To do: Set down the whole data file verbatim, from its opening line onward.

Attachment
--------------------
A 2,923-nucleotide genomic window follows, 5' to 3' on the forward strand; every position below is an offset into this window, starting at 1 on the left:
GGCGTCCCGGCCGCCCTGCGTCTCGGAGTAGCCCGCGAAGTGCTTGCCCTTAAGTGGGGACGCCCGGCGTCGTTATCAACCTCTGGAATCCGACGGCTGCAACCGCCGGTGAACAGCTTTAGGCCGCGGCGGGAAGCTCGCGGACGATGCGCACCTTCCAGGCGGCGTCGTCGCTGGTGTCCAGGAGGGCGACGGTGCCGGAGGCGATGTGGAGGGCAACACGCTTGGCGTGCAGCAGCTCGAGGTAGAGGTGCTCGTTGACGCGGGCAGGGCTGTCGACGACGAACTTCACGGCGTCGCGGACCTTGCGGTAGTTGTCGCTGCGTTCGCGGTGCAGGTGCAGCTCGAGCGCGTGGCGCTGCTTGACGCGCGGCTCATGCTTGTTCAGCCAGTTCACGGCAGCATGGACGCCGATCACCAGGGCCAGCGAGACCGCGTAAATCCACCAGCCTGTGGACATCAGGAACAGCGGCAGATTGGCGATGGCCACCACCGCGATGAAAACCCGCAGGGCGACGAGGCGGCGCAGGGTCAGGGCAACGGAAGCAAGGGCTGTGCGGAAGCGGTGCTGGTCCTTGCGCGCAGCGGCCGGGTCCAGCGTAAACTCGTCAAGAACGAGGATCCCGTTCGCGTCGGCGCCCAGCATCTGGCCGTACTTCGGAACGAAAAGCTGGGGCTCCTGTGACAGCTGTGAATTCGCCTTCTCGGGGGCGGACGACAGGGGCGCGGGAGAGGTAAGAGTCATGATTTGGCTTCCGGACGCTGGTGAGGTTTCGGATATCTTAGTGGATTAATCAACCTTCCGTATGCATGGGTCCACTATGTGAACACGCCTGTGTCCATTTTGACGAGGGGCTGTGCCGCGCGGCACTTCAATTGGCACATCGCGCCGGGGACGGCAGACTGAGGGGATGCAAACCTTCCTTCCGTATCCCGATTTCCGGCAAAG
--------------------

A 2,923-nucleotide genomic window follows, 5' to 3' on the forward strand; every position below is an offset into this window, starting at 1 on the left:
GGCGTCCCGGCCGCCCTGCGTCTCGGAGTAGCCCGCGAAGTGCTTGCCCTTAAGTGGGGACGCCCGGCGTCGTTATCAACCTCTGGAATCCGACGGCTGCAACCGCCGGTGAACAGCTTTAGGCCGCGGCGGGAAGCTCGCGGACGATGCGCACCTTCCAGGCGGCGTCGTCGCTGGTGTCCAGGAGGGCGACGGTGCCGGAGGCGATGTGGAGGGCAACACGCTTGGCGTGCAGCAGCTCGAGGTAGAGGTGCTCGTTGACGCGGGCAGGGCTGTCGACGACGAACTTCACGGCGTCGCGGACCTTGCGGTAGTTGTCGCTGCGTTCGCGGTGCAGGTGCAGCTCGAGCGCGTGGCGCTGCTTGACGCGCGGCTCATGCTTGTTCAGCCAGTTCACGGCAGCATGGACGCCGATCACCAGGGCCAGCGAGACCGCGTAAATCCACCAGCCTGTGGACATCAGGAACAGCGGCAGATTGGCGATGGCCACCACCGCGATGAAAACCCGCAGGGCGACGAGGCGGCGCAGGGTCAGGGCAACGGAAGCAAGGGCTGTGCGGAAGCGGTGCTGGTCCTTGCGCGCAGCGGCCGGGTCCAGCGTAAACTCGTCAAGAACGAGGATCCCGTTCGCGTCGGCGCCCAGCATCTGGCCGTACTTCGGAACGAAAAGCTGGGGCTCCTGTGACAGCTGTGAATTCGCCTTCTCGGGGGCGGACGACAGGGGCGCGGGAGAGGTAAGAGTCATGATTTGGCTTCCGGACGCTGGTGAGGTTTCGGATATCTTAGTGGATTAATCAACCTTCCGTATGCATGGGTCCACTATGTGAACACGCCTGTGTCCATTTTGACGAGGGGCTGTGCCGCGCGGCACTTCAATTGGCACATCGCGCCGGGGACGGCAGACTGAGGGGATGCAAACCTTCCTTCCGTATCCCGATTTCCGGCAAAG